-$152.2 billion were spent on print advertising in 2000
-17 years later, that number dropped to $63.98 billion.
And that’s the state of the print media industry today.
Regional numbers are sketchy but estimates indicate a drop of a massive 80 percent in the last three years alone, according to Publicis Media’s chief investment officer, Amer El Hajj.
“Over the last three years, investments in ad expenditure have declined overall with print media witnessing the most severe drop. Last year, investments into print media declined by 30 percent and this year we are witnessing a 21 percent drop in print investments,” says a spokesperson from Havas.
A bleak future
“I don’t see any way back up for print,” says Richard Fitzgerald, managing editor and founder of Augustus, the parent company of Lovin Dubai.
The legacy news brands like Khaleej Times and Gulf News have reduced in thickness by at least 10 times. In fact, one industry insider who spoke on the condition of anonymity puts Khaleej Times’ sales revenue loss at “at least 40 percent” in the last two years.
“Many small spending clients don’t see the point of print ads because they can see what that money can do online,” adds Fitzgerald.
The demise of print media – especially newspapers – is a chicken and egg situation, adds the same source.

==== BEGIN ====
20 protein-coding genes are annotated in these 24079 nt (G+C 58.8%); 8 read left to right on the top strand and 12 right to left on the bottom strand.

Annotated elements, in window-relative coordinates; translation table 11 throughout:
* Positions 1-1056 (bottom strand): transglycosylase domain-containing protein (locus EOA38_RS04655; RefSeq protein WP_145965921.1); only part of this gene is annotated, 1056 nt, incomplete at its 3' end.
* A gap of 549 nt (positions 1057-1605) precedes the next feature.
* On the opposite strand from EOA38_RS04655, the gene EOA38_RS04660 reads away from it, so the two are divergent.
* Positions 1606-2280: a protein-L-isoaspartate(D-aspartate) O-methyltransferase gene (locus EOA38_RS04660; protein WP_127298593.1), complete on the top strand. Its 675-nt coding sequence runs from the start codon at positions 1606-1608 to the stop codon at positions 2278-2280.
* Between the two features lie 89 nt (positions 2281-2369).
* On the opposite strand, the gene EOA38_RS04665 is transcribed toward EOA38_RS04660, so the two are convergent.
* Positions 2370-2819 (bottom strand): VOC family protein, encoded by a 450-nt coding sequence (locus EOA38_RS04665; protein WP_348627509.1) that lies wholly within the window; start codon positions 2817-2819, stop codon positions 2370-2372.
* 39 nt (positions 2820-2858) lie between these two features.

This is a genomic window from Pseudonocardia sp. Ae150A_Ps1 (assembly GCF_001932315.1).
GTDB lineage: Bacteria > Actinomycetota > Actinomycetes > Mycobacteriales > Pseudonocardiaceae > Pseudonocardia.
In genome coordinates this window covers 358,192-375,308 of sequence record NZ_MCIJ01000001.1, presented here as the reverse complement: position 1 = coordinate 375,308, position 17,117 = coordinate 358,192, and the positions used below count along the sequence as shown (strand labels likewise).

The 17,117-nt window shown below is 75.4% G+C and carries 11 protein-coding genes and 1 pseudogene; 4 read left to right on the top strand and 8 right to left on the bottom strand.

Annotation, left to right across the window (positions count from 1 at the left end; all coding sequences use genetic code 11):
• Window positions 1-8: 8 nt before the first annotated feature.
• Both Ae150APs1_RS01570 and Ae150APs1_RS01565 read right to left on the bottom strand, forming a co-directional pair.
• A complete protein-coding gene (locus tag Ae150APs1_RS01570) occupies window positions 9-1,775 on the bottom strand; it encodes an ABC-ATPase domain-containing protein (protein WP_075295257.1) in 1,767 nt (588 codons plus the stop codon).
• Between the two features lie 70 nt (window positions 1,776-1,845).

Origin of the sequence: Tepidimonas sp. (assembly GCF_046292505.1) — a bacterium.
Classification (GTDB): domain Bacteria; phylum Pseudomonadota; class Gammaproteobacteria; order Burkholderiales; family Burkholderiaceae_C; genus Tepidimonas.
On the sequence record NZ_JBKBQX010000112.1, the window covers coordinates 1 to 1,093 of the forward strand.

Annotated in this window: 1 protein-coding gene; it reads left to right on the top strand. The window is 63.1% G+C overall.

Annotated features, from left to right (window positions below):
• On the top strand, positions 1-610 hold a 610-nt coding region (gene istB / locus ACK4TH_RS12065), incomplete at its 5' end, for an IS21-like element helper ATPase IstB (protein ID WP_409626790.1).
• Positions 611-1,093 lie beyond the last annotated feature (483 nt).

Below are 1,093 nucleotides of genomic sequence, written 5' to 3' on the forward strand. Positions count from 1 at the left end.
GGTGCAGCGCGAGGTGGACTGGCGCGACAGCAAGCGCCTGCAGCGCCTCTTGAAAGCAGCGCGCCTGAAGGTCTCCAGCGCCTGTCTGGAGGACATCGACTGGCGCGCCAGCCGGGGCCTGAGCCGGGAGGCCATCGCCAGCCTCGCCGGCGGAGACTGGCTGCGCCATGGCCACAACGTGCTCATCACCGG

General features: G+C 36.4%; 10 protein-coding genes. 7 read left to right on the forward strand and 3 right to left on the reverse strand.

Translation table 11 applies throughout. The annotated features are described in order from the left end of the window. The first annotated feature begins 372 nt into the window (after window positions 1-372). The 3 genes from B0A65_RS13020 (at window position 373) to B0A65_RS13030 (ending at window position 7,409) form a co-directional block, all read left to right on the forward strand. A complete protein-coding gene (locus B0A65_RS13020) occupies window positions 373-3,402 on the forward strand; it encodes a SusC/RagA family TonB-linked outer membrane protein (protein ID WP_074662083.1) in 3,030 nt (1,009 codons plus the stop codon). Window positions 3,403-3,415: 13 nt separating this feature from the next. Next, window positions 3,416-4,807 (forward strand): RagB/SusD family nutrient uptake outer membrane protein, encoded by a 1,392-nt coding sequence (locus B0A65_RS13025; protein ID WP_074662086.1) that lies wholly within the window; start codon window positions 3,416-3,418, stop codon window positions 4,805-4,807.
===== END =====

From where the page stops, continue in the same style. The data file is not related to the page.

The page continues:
Print media houses need good talent and the right investments to survive. But with shrinking revenues, it’s hard to make these investments in both, people and technology.
The inevitable digitization
Today, most – if not all – print publications are present online. But, “You go online and think only page views are important,” points out Fitzgerald. What he means is that ‘digital’ or ‘online’ is no longer about simply having a website and directing people to that website and increasing page views.
That, of course, is linked back to ads because the higher the page views, the more ad dollars.
However, there’s only so long digital publishers can keep at the page views game because it’s bound to result in over saturation and agencies and brands today are much better at detecting fake traffic.
It’s not just about where the money is, but where people are. And more often than not, they’re on social media. “People are consuming news from an 18-year-old on Snapchat in Saudi,” adds Fitzgerald.
Major news outlets including the BBC, CNN and The New York Times have invested heavily in setting up their own studios. Depending on the organization, the studios’ capabilities range from producing in-house editorial content in different multimedia formats to creating – and distributing – branded content.
Most traditional publishers are either slow or bad, or both, at creating multimedia content. With Snapchat pushing its Discover platform in the region, some publishers like Layalina have had to innovate. Layalina’s Snapchat channel brings in over a million viewers daily and it’s no surprise given the investment of a dedicated team of six to eight people creating content exclusively for the platform.
This opens up a whole new world of ‘mobile’ at a time when regional publishers are still struggling with online. “How many publications think about the mobile screen and size,” questions Fitzgerald. Most of the work is written, edited and published on a desktop or laptop but the actual consumption happens on a mobile screen. Lovin Dubai, for example, sees 80 percent of its traffic from mobile.